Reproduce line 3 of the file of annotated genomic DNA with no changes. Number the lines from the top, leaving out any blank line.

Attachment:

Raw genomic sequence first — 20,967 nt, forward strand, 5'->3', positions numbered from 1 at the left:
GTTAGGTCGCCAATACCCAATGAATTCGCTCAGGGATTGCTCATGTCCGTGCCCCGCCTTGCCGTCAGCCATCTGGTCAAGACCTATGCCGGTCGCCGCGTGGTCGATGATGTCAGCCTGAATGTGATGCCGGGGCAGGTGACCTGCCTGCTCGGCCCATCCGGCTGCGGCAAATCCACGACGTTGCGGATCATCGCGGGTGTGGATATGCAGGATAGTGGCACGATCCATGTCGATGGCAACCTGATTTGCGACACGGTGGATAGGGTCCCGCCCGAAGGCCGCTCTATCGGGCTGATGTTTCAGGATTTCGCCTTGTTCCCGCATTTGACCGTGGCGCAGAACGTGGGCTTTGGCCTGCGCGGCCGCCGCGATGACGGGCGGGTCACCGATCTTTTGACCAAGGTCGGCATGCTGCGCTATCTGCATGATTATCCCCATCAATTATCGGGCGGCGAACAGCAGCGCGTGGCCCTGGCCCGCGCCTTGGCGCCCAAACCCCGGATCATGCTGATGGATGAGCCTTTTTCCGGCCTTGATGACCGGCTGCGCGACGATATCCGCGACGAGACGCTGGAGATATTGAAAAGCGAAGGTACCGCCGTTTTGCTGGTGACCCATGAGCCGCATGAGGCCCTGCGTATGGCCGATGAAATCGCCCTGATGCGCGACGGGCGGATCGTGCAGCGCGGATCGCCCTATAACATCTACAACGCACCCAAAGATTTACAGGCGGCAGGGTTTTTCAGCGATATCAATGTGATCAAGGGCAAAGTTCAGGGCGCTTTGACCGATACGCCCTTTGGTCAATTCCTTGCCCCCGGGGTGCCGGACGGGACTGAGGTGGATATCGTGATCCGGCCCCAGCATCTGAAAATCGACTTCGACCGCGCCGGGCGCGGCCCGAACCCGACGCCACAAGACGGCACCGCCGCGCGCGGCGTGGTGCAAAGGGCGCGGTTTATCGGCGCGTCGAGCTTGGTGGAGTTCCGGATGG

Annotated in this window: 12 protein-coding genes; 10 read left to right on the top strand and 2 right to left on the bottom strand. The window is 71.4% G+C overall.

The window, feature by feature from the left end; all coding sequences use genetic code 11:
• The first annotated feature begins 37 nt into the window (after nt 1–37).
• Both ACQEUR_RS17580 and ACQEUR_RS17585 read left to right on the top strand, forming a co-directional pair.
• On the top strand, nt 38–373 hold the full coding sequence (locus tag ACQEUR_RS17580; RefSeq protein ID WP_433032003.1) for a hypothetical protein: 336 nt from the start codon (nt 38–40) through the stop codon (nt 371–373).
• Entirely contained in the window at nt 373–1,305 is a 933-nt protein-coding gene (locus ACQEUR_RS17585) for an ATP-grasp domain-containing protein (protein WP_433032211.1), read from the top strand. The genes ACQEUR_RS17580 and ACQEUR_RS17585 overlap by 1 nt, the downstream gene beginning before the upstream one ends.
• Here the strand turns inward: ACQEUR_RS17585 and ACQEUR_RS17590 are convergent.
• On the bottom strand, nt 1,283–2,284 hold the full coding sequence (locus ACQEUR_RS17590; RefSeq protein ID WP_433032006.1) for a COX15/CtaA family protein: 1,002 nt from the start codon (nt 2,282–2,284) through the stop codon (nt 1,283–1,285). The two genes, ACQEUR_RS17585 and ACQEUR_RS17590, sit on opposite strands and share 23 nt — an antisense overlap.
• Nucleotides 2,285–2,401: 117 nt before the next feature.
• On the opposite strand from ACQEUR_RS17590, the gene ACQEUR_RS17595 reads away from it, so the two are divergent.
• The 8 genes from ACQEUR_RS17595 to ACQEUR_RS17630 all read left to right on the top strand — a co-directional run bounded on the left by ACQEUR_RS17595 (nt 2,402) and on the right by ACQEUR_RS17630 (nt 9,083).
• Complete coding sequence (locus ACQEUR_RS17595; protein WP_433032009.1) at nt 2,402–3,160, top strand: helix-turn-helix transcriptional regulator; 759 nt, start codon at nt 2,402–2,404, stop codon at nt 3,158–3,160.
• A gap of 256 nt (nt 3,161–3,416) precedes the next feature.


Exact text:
Annotated in this window: 12 protein-coding genes; 10 read left to right on the top strand and 2 right to left on the bottom strand. The window is 71.4% G+C overall.